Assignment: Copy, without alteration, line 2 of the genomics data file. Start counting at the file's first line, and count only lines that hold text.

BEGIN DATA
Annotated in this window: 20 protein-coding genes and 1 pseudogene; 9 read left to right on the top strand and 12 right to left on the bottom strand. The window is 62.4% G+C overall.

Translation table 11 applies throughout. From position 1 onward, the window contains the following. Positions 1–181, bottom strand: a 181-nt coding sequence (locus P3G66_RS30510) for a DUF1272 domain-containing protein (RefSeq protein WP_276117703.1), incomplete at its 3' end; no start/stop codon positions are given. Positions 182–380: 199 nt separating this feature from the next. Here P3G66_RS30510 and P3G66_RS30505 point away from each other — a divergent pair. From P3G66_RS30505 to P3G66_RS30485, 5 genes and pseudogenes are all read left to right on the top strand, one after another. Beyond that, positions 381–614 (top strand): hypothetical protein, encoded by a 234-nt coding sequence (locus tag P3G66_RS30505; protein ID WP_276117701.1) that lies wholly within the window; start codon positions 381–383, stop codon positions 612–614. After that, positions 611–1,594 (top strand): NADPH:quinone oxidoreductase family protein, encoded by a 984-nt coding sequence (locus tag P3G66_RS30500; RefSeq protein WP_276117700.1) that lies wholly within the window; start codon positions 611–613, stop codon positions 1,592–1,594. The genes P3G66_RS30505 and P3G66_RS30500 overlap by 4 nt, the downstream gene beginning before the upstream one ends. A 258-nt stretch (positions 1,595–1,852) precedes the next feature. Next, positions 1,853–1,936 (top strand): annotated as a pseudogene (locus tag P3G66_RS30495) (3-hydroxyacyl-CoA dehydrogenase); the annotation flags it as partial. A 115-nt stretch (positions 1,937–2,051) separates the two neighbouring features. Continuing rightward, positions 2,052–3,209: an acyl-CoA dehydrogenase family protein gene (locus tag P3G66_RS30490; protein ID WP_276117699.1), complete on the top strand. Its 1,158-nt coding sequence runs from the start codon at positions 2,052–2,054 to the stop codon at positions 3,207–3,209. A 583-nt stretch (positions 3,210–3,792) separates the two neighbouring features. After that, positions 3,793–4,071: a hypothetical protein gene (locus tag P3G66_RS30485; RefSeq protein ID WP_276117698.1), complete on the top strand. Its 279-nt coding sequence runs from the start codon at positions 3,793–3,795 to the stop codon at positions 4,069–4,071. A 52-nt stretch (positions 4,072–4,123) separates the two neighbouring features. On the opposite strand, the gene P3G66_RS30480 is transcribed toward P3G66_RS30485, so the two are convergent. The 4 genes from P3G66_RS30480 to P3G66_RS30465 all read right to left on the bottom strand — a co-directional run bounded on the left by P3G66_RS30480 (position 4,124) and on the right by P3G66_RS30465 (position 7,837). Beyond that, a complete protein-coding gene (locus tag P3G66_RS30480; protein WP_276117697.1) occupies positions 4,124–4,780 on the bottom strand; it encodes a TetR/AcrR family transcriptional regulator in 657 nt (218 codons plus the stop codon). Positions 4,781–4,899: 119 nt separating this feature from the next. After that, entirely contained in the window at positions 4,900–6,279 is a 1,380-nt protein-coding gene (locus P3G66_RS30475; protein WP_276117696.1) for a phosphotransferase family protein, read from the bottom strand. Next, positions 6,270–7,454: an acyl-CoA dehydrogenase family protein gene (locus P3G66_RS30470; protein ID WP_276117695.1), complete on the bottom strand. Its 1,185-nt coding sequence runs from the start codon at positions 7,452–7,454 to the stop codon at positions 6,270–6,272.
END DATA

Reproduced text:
Translation table 11 applies throughout. From position 1 onward, the window contains the following. Positions 1–181, bottom strand: a 181-nt coding sequence (locus P3G66_RS30510) for a DUF1272 domain-containing protein (RefSeq protein WP_276117703.1), incomplete at its 3' end; no start/stop codon positions are given. Positions 182–380: 199 nt separating this feature from the next. Here P3G66_RS30510 and P3G66_RS30505 point away from each other — a divergent pair. From P3G66_RS30505 to P3G66_RS30485, 5 genes and pseudogenes are all read left to right on the top strand, one after another. Beyond that, positions 381–614 (top strand): hypothetical protein, encoded by a 234-nt coding sequence (locus tag P3G66_RS30505; protein ID WP_276117701.1) that lies wholly within the window; start codon positions 381–383, stop codon positions 612–614. After that, positions 611–1,594 (top strand): NADPH:quinone oxidoreductase family protein, encoded by a 984-nt coding sequence (locus tag P3G66_RS30500; RefSeq protein WP_276117700.1) that lies wholly within the window; start codon positions 611–613, stop codon positions 1,592–1,594. The genes P3G66_RS30505 and P3G66_RS30500 overlap by 4 nt, the downstream gene beginning before the upstream one ends. A 258-nt stretch (positions 1,595–1,852) precedes the next feature. Next, positions 1,853–1,936 (top strand): annotated as a pseudogene (locus tag P3G66_RS30495) (3-hydroxyacyl-CoA dehydrogenase); the annotation flags it as partial. A 115-nt stretch (positions 1,937–2,051) separates the two neighbouring features. Continuing rightward, positions 2,052–3,209: an acyl-CoA dehydrogenase family protein gene (locus tag P3G66_RS30490; protein ID WP_276117699.1), complete on the top strand. Its 1,158-nt coding sequence runs from the start codon at positions 2,052–2,054 to the stop codon at positions 3,207–3,209. A 583-nt stretch (positions 3,210–3,792) separates the two neighbouring features. After that, positions 3,793–4,071: a hypothetical protein gene (locus tag P3G66_RS30485; RefSeq protein ID WP_276117698.1), complete on the top strand. Its 279-nt coding sequence runs from the start codon at positions 3,793–3,795 to the stop codon at positions 4,069–4,071. A 52-nt stretch (positions 4,072–4,123) separates the two neighbouring features. On the opposite strand, the gene P3G66_RS30480 is transcribed toward P3G66_RS30485, so the two are convergent. The 4 genes from P3G66_RS30480 to P3G66_RS30465 all read right to left on the bottom strand — a co-directional run bounded on the left by P3G66_RS30480 (position 4,124) and on the right by P3G66_RS30465 (position 7,837). Beyond that, a complete protein-coding gene (locus tag P3G66_RS30480; protein WP_276117697.1) occupies positions 4,124–4,780 on the bottom strand; it encodes a TetR/AcrR family transcriptional regulator in 657 nt (218 codons plus the stop codon). Positions 4,781–4,899: 119 nt separating this feature from the next. After that, entirely contained in the window at positions 4,900–6,279 is a 1,380-nt protein-coding gene (locus P3G66_RS30475; protein WP_276117696.1) for a phosphotransferase family protein, read from the bottom strand. Next, positions 6,270–7,454: an acyl-CoA dehydrogenase family protein gene (locus P3G66_RS30470; protein ID WP_276117695.1), complete on the bottom strand. Its 1,185-nt coding sequence runs from the start codon at positions 7,452–7,454 to the stop codon at positions 6,270–6,272.